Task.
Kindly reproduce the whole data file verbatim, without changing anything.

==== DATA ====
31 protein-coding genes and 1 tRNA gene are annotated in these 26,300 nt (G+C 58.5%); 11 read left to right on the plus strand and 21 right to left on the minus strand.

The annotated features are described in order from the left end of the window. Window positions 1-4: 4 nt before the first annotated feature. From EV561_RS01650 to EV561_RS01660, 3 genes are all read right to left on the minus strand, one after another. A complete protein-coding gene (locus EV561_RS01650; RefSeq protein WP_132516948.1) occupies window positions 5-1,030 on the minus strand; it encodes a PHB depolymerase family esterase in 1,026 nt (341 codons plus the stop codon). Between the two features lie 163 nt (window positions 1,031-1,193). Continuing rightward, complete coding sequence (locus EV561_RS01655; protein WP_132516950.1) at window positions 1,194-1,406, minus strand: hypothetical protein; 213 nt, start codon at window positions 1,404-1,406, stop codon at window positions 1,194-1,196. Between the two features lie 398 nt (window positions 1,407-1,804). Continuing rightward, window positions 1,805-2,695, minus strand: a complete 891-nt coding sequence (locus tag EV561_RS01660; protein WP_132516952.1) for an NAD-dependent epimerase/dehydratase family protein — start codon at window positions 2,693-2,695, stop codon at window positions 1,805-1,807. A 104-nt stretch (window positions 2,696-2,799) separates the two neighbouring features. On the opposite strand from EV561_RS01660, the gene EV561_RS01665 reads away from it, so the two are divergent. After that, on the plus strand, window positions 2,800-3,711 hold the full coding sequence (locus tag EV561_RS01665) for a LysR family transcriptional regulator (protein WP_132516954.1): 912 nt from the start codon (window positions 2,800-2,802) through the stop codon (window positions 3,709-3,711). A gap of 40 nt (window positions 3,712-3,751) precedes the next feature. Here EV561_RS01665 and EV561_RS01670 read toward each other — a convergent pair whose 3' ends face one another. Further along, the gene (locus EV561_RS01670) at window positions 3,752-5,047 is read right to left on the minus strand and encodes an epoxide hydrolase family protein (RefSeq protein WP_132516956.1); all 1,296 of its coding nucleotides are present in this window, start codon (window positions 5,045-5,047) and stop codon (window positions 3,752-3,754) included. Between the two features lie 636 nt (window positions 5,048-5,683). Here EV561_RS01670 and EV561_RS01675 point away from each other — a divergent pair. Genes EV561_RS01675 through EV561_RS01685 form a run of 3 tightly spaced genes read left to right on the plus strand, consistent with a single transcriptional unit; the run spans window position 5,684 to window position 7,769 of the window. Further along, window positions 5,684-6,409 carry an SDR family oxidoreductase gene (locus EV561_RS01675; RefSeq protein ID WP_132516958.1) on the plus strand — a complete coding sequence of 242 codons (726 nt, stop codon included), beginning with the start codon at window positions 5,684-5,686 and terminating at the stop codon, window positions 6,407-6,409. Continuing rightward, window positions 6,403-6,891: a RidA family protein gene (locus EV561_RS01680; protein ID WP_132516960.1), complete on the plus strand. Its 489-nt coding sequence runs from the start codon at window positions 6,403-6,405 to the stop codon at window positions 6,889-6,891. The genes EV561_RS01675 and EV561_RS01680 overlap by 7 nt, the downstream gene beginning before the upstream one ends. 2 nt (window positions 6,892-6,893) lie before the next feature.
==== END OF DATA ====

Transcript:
31 protein-coding genes and 1 tRNA gene are annotated in these 26,300 nt (G+C 58.5%); 11 read left to right on the plus strand and 21 right to left on the minus strand.

The annotated features are described in order from the left end of the window. Window positions 1-4: 4 nt before the first annotated feature. From EV561_RS01650 to EV561_RS01660, 3 genes are all read right to left on the minus strand, one after another. A complete protein-coding gene (locus EV561_RS01650; RefSeq protein WP_132516948.1) occupies window positions 5-1,030 on the minus strand; it encodes a PHB depolymerase family esterase in 1,026 nt (341 codons plus the stop codon). Between the two features lie 163 nt (window positions 1,031-1,193). Continuing rightward, complete coding sequence (locus EV561_RS01655; protein WP_132516950.1) at window positions 1,194-1,406, minus strand: hypothetical protein; 213 nt, start codon at window positions 1,404-1,406, stop codon at window positions 1,194-1,196. Between the two features lie 398 nt (window positions 1,407-1,804). Continuing rightward, window positions 1,805-2,695, minus strand: a complete 891-nt coding sequence (locus tag EV561_RS01660; protein WP_132516952.1) for an NAD-dependent epimerase/dehydratase family protein — start codon at window positions 2,693-2,695, stop codon at window positions 1,805-1,807. A 104-nt stretch (window positions 2,696-2,799) separates the two neighbouring features. On the opposite strand from EV561_RS01660, the gene EV561_RS01665 reads away from it, so the two are divergent. After that, on the plus strand, window positions 2,800-3,711 hold the full coding sequence (locus tag EV561_RS01665) for a LysR family transcriptional regulator (protein WP_132516954.1): 912 nt from the start codon (window positions 2,800-2,802) through the stop codon (window positions 3,709-3,711). A gap of 40 nt (window positions 3,712-3,751) precedes the next feature. Here EV561_RS01665 and EV561_RS01670 read toward each other — a convergent pair whose 3' ends face one another. Further along, the gene (locus EV561_RS01670) at window positions 3,752-5,047 is read right to left on the minus strand and encodes an epoxide hydrolase family protein (RefSeq protein WP_132516956.1); all 1,296 of its coding nucleotides are present in this window, start codon (window positions 5,045-5,047) and stop codon (window positions 3,752-3,754) included. Between the two features lie 636 nt (window positions 5,048-5,683). Here EV561_RS01670 and EV561_RS01675 point away from each other — a divergent pair. Genes EV561_RS01675 through EV561_RS01685 form a run of 3 tightly spaced genes read left to right on the plus strand, consistent with a single transcriptional unit; the run spans window position 5,684 to window position 7,769 of the window. Further along, window positions 5,684-6,409 carry an SDR family oxidoreductase gene (locus EV561_RS01675; RefSeq protein ID WP_132516958.1) on the plus strand — a complete coding sequence of 242 codons (726 nt, stop codon included), beginning with the start codon at window positions 5,684-5,686 and terminating at the stop codon, window positions 6,407-6,409. Continuing rightward, window positions 6,403-6,891: a RidA family protein gene (locus EV561_RS01680; protein ID WP_132516960.1), complete on the plus strand. Its 489-nt coding sequence runs from the start codon at window positions 6,403-6,405 to the stop codon at window positions 6,889-6,891. The genes EV561_RS01675 and EV561_RS01680 overlap by 7 nt, the downstream gene beginning before the upstream one ends. 2 nt (window positions 6,892-6,893) lie before the next feature.